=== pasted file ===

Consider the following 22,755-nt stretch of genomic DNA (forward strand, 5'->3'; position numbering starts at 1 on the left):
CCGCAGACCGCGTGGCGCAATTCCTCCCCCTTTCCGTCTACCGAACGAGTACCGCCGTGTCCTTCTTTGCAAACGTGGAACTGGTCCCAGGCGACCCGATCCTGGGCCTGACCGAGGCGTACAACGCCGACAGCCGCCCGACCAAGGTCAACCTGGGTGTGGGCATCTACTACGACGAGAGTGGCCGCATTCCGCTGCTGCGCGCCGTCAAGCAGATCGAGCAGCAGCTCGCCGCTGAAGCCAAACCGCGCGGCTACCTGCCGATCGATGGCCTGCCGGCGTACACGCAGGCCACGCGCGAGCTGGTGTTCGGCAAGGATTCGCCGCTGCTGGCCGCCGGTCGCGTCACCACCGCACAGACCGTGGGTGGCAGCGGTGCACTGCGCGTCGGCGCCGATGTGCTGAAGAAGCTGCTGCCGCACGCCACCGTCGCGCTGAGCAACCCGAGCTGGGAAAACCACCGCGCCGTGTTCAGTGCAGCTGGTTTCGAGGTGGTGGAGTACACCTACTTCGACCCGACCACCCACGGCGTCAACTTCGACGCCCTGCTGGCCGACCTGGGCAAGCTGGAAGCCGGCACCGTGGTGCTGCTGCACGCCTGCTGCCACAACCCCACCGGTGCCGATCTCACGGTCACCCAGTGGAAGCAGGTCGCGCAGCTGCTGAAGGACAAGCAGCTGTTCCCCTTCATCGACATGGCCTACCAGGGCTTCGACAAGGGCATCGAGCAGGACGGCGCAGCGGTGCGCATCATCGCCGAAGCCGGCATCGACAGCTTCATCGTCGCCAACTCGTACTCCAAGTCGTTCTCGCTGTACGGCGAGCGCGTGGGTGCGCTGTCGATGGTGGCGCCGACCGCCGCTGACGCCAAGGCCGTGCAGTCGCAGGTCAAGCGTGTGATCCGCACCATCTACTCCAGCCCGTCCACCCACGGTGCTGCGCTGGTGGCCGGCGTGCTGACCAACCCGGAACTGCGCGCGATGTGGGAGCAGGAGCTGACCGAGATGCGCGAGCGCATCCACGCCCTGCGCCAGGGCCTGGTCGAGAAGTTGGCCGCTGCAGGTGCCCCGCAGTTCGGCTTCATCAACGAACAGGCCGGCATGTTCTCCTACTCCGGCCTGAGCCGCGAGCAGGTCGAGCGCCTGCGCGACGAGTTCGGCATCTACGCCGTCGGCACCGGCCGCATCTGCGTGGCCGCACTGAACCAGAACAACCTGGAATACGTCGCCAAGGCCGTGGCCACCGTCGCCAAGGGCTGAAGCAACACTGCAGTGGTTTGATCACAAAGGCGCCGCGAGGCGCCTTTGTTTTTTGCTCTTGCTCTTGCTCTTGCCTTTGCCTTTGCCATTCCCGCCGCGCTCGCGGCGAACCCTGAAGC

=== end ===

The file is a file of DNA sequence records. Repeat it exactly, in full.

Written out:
Consider the following 22,755-nt stretch of genomic DNA (forward strand, 5'->3'; position numbering starts at 1 on the left):
CCGCAGACCGCGTGGCGCAATTCCTCCCCCTTTCCGTCTACCGAACGAGTACCGCCGTGTCCTTCTTTGCAAACGTGGAACTGGTCCCAGGCGACCCGATCCTGGGCCTGACCGAGGCGTACAACGCCGACAGCCGCCCGACCAAGGTCAACCTGGGTGTGGGCATCTACTACGACGAGAGTGGCCGCATTCCGCTGCTGCGCGCCGTCAAGCAGATCGAGCAGCAGCTCGCCGCTGAAGCCAAACCGCGCGGCTACCTGCCGATCGATGGCCTGCCGGCGTACACGCAGGCCACGCGCGAGCTGGTGTTCGGCAAGGATTCGCCGCTGCTGGCCGCCGGTCGCGTCACCACCGCACAGACCGTGGGTGGCAGCGGTGCACTGCGCGTCGGCGCCGATGTGCTGAAGAAGCTGCTGCCGCACGCCACCGTCGCGCTGAGCAACCCGAGCTGGGAAAACCACCGCGCCGTGTTCAGTGCAGCTGGTTTCGAGGTGGTGGAGTACACCTACTTCGACCCGACCACCCACGGCGTCAACTTCGACGCCCTGCTGGCCGACCTGGGCAAGCTGGAAGCCGGCACCGTGGTGCTGCTGCACGCCTGCTGCCACAACCCCACCGGTGCCGATCTCACGGTCACCCAGTGGAAGCAGGTCGCGCAGCTGCTGAAGGACAAGCAGCTGTTCCCCTTCATCGACATGGCCTACCAGGGCTTCGACAAGGGCATCGAGCAGGACGGCGCAGCGGTGCGCATCATCGCCGAAGCCGGCATCGACAGCTTCATCGTCGCCAACTCGTACTCCAAGTCGTTCTCGCTGTACGGCGAGCGCGTGGGTGCGCTGTCGATGGTGGCGCCGACCGCCGCTGACGCCAAGGCCGTGCAGTCGCAGGTCAAGCGTGTGATCCGCACCATCTACTCCAGCCCGTCCACCCACGGTGCTGCGCTGGTGGCCGGCGTGCTGACCAACCCGGAACTGCGCGCGATGTGGGAGCAGGAGCTGACCGAGATGCGCGAGCGCATCCACGCCCTGCGCCAGGGCCTGGTCGAGAAGTTGGCCGCTGCAGGTGCCCCGCAGTTCGGCTTCATCAACGAACAGGCCGGCATGTTCTCCTACTCCGGCCTGAGCCGCGAGCAGGTCGAGCGCCTGCGCGACGAGTTCGGCATCTACGCCGTCGGCACCGGCCGCATCTGCGTGGCCGCACTGAACCAGAACAACCTGGAATACGTCGCCAAGGCCGTGGCCACCGTCGCCAAGGGCTGAAGCAACACTGCAGTGGTTTGATCACAAAGGCGCCGCGAGGCGCCTTTGTTTTTTGCTCTTGCTCTTGCTCTTGCCTTTGCCTTTGCCATTCCCGCCGCGCTCGCGGCGAACCCTGAAGC